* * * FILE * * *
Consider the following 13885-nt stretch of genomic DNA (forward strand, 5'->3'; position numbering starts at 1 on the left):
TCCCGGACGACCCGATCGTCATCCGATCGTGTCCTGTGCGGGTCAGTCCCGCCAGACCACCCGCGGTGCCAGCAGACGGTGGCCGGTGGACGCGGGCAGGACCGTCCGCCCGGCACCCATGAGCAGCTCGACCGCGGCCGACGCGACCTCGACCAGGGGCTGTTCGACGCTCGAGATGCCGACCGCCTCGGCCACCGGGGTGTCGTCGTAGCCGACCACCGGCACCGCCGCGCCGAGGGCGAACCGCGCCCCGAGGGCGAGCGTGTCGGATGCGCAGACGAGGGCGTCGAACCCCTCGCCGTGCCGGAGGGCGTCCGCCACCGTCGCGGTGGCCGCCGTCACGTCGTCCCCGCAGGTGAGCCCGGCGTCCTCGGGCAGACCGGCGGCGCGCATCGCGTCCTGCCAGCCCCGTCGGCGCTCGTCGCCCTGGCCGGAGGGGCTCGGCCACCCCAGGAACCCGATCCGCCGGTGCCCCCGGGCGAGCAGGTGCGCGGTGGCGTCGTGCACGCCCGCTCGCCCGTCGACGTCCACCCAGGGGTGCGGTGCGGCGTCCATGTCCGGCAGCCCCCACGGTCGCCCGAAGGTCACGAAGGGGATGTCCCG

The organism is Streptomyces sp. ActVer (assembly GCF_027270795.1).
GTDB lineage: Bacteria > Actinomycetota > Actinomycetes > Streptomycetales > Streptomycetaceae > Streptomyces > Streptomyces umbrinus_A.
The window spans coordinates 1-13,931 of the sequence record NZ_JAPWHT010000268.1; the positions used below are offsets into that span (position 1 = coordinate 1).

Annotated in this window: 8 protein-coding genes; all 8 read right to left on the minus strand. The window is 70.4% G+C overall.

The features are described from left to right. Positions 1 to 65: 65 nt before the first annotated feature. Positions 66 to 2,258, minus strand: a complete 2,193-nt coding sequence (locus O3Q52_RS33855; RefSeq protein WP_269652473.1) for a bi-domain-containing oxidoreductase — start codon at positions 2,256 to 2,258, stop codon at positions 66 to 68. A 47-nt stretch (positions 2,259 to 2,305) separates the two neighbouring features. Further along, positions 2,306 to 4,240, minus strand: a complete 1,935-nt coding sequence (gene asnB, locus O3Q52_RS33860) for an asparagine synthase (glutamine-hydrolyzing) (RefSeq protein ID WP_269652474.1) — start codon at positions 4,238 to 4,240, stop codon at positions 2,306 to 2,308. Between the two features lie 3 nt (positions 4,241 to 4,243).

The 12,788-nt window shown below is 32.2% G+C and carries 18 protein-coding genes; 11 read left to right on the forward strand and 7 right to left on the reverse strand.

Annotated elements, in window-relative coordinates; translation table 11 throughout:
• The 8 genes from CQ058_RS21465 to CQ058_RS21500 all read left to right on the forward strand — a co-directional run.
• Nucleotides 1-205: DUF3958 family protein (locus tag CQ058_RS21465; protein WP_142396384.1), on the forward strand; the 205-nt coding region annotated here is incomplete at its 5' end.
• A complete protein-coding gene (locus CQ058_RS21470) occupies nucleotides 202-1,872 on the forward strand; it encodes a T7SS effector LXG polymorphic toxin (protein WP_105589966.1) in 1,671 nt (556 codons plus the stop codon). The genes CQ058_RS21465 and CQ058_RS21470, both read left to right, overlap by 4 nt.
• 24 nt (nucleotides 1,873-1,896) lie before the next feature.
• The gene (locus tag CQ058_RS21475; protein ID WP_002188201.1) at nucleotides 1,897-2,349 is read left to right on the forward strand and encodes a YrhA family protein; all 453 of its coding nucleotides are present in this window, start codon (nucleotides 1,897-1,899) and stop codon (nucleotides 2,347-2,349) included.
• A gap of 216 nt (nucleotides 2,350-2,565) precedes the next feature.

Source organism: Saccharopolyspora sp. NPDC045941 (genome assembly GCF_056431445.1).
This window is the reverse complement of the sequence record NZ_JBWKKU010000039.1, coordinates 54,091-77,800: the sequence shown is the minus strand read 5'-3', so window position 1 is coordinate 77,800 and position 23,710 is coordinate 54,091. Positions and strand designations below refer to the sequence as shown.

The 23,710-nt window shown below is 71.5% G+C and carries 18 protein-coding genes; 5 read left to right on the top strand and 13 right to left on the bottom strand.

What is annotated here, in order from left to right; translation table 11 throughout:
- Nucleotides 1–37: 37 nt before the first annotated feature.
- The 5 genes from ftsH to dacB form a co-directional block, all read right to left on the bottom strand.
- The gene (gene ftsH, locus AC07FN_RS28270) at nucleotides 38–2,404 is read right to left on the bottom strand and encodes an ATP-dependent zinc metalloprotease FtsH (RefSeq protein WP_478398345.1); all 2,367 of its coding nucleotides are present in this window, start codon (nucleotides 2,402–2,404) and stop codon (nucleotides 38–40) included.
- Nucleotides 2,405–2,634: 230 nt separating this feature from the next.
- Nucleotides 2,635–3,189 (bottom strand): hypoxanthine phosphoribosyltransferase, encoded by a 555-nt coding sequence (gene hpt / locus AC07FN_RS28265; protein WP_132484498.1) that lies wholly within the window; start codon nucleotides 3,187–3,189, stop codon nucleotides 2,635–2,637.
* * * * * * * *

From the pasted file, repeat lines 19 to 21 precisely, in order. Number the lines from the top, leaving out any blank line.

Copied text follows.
What is annotated here, in order from left to right; translation table 11 throughout:
- Nucleotides 1–37: 37 nt before the first annotated feature.
- The 5 genes from ftsH to dacB form a co-directional block, all read right to left on the bottom strand.